- Alcohol consumption
- Sedentary lifestyle and physical inactivity
- Increased consumption of red meats
- A diet too rich in animal fats
9 colon cancer symptoms to watch out for
If its evolution is generally slow and not very symptomatic, it is always wise to know the symptoms associated with the disease in order to act quickly for a good management. The National Cancer Institute cites 9 signs to watch out for to consult your doctor quickly:
- The presence of blood in the stool
- Unexplained abdominal pain
- Diarrhea that lasts a long time
- Sudden or worsening constipation
- Alternating phases of constipation and diarrhea
- A mass when palpating the abdomen
- A continuous urge to have a bowel movement
- Anemia with no identified cause
- A general deterioration in health characterized by fatigue, loss of appetite, weight loss or difficulty in feeding
Colon cancer may also be suspected during organized screening for colorectal cancers when looking for blood in stool gives a positive result.
Prevent colorectal cancer through screening
Between the ages of 50 and 74, screening should be done every 2 years. Indeed, this test increases the chances of detect the disease at an early stage to remove non-cancerous polyps or to treat cancer early if it is found. The organized screening program concerns people showing no particular symptoms linked to colorectal cancer and those who have no predisposition linked to their family or personal history.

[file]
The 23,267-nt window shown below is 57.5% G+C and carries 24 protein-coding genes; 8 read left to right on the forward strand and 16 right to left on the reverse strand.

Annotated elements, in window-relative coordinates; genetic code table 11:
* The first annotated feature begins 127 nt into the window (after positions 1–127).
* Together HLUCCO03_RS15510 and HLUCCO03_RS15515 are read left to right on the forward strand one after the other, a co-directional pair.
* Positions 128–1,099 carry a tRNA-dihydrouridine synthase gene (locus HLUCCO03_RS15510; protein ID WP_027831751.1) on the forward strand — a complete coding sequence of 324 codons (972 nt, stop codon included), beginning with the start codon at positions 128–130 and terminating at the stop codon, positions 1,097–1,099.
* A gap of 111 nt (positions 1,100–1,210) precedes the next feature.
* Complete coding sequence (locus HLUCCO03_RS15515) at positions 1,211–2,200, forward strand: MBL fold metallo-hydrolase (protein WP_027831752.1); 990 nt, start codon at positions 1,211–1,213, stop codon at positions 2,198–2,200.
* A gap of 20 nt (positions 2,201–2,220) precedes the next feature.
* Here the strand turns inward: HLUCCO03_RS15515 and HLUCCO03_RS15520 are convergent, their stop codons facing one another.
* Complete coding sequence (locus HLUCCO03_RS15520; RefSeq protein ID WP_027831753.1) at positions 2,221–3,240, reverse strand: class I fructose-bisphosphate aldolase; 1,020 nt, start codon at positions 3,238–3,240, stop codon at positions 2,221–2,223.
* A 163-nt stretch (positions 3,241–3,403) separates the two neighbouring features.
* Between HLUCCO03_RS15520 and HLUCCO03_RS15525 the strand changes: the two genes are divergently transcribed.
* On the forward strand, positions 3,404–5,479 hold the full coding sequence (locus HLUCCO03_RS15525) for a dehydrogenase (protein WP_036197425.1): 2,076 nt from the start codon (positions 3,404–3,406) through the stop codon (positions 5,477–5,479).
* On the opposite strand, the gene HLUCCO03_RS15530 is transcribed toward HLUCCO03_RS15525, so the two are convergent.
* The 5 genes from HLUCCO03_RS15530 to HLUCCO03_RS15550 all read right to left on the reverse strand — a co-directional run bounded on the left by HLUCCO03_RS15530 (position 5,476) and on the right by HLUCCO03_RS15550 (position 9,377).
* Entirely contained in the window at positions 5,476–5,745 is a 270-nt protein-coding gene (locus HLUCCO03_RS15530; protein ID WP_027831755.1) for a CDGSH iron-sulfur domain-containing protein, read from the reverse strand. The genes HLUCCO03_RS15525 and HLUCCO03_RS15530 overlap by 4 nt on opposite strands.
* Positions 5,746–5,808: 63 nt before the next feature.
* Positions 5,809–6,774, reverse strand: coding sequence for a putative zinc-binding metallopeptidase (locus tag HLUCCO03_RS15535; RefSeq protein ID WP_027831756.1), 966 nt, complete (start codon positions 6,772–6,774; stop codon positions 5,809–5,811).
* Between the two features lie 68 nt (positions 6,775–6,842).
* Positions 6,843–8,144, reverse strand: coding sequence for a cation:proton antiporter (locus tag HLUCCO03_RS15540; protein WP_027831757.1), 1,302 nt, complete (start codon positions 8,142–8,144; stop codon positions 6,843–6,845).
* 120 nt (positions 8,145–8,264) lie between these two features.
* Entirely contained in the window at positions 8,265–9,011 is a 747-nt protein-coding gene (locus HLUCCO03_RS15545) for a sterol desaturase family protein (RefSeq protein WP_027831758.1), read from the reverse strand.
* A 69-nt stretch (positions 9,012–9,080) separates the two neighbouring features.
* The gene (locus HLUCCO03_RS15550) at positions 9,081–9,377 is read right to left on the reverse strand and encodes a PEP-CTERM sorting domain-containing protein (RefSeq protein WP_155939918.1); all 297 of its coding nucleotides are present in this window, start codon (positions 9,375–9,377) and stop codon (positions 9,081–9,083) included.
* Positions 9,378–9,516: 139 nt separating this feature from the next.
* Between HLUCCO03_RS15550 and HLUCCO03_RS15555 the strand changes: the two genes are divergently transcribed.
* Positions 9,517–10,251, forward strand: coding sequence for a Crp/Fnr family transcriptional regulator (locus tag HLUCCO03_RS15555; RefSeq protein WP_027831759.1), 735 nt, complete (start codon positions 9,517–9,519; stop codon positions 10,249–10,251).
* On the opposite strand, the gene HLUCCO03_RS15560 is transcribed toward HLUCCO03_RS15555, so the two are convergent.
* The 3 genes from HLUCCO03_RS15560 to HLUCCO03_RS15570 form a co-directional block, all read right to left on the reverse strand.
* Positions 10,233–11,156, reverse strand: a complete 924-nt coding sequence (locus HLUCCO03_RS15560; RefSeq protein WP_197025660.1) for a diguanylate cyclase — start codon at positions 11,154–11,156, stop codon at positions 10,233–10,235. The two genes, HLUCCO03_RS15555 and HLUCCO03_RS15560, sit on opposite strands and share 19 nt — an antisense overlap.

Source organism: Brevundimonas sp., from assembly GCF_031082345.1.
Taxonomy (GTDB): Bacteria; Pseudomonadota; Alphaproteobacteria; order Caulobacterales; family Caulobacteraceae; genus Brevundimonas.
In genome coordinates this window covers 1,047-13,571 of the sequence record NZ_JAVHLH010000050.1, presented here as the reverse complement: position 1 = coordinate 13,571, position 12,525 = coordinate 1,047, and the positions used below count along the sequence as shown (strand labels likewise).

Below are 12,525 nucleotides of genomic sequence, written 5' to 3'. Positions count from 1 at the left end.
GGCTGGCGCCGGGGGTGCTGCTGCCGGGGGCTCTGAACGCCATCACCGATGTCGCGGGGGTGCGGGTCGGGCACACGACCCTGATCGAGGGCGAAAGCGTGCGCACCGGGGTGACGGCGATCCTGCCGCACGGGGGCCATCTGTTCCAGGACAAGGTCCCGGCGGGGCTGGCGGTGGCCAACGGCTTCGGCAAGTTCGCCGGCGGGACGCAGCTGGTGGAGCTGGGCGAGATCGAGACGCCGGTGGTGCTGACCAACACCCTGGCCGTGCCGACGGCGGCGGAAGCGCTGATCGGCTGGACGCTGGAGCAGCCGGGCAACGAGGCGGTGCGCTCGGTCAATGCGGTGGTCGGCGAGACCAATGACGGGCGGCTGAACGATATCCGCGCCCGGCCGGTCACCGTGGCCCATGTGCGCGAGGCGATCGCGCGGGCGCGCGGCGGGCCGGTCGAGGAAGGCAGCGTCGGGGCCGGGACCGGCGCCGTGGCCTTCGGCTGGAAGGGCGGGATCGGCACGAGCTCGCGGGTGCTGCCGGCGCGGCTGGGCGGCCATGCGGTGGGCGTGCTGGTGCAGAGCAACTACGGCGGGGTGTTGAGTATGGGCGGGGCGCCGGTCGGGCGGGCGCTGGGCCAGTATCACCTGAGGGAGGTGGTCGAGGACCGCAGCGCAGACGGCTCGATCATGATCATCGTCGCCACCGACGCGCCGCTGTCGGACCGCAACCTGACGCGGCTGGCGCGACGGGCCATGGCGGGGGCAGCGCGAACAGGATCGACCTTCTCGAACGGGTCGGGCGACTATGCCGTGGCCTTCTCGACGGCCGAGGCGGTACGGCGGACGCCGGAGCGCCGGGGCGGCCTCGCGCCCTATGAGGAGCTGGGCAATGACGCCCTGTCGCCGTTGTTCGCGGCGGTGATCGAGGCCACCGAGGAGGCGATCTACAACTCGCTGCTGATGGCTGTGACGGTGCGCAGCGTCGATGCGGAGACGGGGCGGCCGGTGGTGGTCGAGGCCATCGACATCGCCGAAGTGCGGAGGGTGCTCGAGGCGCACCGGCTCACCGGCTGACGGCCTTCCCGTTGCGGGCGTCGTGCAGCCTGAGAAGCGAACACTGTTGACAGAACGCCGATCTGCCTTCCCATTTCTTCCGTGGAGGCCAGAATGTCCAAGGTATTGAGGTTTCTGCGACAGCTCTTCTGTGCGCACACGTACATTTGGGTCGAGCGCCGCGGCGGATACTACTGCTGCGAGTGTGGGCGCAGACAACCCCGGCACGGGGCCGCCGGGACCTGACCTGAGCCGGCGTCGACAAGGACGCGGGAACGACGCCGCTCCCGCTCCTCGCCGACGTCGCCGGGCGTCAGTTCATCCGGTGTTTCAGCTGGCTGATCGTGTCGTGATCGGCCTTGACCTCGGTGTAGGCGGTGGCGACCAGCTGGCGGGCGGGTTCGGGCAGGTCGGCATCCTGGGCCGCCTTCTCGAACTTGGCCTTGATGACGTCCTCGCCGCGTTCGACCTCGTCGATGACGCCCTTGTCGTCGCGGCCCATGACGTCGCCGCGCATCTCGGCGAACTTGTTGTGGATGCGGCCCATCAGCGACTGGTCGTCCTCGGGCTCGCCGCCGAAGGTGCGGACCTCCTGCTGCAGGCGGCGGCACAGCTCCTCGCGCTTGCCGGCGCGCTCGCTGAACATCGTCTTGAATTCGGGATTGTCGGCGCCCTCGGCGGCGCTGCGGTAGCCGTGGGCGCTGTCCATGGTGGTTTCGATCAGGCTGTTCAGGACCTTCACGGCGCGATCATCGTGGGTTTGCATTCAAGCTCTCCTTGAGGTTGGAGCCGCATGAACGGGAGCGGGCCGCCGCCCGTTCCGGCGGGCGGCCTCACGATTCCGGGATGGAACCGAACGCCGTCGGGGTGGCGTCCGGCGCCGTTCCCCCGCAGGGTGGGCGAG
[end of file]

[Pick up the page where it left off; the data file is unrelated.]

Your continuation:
Colon cancer: how to protect yourself on a daily basis?
While there are risk factors that are beyond our control, other behaviors can be controlled to reduce the risk of developing colorectal cancer. These include preventable risk factors, most of which are linked to our lifestyle. For this reason, Dr Soule advises to protect your digestive tract by adopting the following measures:
- Increase your fiber consumption: Fruits, vegetables, whole grains, grain products, and legumes, get plenty of fiber as it helps keep the digestive system healthy and helps keep your digestive system healthy. have a more regular intestinal transit. They also help stimulate the movement of food in the colon and increase the volume of stool, in addition to nourishing the microbiota (the good bacteria in the colon).
- Limit the consumption of red meats, cold cuts and foods high in animal fats.
- Limit your alcohol consumption which represents the 2nd preventable cause of cancer mortality.
- Stop smoking which, in addition to increasing the risk of several pathologies, promotes the occurrence of colorectal cancer.
- Losing weight in case of obesity or overweight also monitoring his BMI (body mass index)
- Practice a physical activity regular adapted to his state of health.
According to one magazine of the Arc Foundation for Cancer Research, the risk of colon cancer occurring in people who exercise vigorously is 18% lower in men and 20% lower in women, compared to subjects whose exercise is very limited. An opinion joined by Dr. Soule who recalls that "physical activity has a protective effect on many diseases, in particular on colon cancer".